Price often dictates which fertility treatment couples receive
Posted August 10, 2009
Updated October 12, 2011
Raleigh, N.C. — Less expensive treatments for infertility are more prone to produce multiple births than pricier options, according to experts, but many insurance plans don't cover the more expensive treatments.
For example, physicians can control how many children a pregnancy produces through the use of in-vitro fertilization, or IVF.
"You see those higher-order (multiple births) – the ones that are more than twins – often in the group that doesn't do IVF," said Dr. Susannah Copland, of the Duke Fertility Clinic.
The cost of an average IVF treatment is about $13,000, and most insurance plans in North Carolina don't cover it. The least expensive treatment, which uses pills to boost fertility, starts at less than $1,000.
"We don't actually get a demand from employers in the marketplace to provide that coverage. It's quite expensive," said Dr. Genie Komives, senior medical director and vice president at Blue Cross Blue Shield of North Carolina.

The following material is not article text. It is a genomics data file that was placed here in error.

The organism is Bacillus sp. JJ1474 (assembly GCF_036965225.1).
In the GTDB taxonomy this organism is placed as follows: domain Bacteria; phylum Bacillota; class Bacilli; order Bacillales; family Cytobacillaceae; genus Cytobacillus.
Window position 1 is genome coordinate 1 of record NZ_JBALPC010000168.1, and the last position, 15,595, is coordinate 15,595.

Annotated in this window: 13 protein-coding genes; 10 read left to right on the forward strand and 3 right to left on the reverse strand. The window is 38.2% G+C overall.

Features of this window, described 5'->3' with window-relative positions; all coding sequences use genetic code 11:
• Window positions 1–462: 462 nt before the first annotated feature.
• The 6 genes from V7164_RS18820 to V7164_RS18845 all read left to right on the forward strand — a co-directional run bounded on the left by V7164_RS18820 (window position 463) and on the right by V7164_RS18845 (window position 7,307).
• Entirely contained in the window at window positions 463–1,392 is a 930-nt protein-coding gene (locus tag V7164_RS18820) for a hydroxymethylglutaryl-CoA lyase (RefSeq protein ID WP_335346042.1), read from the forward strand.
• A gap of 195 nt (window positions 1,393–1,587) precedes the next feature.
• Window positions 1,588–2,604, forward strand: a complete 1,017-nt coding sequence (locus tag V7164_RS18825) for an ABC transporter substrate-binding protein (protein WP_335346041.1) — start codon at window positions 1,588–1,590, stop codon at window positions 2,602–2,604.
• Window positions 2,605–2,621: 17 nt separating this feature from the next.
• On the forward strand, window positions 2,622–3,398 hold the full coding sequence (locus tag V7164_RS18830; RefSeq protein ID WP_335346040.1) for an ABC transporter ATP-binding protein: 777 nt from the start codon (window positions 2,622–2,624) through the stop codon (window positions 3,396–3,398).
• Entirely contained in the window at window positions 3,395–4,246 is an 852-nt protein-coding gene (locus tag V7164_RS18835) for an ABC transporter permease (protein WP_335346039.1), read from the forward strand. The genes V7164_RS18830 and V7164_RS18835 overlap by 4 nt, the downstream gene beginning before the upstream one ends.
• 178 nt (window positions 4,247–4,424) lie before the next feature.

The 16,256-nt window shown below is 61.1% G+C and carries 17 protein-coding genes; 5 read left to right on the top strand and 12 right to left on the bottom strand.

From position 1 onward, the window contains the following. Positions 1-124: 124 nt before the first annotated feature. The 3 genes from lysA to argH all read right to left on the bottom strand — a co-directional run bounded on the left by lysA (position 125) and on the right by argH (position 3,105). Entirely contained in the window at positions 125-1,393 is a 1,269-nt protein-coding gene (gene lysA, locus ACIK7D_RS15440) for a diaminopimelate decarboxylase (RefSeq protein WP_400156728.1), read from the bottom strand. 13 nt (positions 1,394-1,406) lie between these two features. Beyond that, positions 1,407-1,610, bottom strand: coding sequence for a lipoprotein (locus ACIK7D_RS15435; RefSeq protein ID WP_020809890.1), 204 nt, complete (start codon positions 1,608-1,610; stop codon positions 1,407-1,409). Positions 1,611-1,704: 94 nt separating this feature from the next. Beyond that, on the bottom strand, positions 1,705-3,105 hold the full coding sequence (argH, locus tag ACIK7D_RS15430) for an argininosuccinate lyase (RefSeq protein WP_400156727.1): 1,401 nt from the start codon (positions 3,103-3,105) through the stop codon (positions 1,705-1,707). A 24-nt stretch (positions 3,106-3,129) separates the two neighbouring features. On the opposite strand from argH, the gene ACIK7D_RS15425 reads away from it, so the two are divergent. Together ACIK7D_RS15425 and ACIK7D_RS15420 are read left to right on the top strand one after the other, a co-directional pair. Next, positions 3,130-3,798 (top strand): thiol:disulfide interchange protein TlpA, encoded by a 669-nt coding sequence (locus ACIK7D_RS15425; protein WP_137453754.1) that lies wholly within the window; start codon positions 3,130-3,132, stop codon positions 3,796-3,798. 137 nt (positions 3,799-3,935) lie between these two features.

Fourteen states require insurance companies to provide coverage for fertility treatments. North Carolina doesn't have such a mandate, but Komives said Blue Cross, the state's largest insurer, does offer some coverage.
"We stop short of artificial insemination and what they call artificial reproductive technology," she said.
That technology includes IVF.
Some experts argue that covering IVF could be less expensive for insurance companies in the long run by reducing the cost of caring for multiple babies, which often require longer hospital stays.
Copland said the decision about which type of treatment to seek often comes down to price. The expense sometimes means the people who are least likely to afford having two, three or more babies could be the most likely to have them, she said.
"I wish that more of my patients had the ability to choose (a treatment) on a level playing field," she said.
Kate Gosselin, one of the stars of the reality television show "Jon and Kate Plus 8," used a fertility treatment involving shots, which costs about $3,000. She and her husband wanted to have one more child after having twins, but they wound up with sextuplets.
Meanwhile, Wendy Fox and her husband spent almost $30,000 on three rounds of IVF before finally having twin girls two years ago.
"You do what you have to do to have children," Fox said. "It's been wonderful and fulfilling in a way that you would never know it could be unless you were a mom."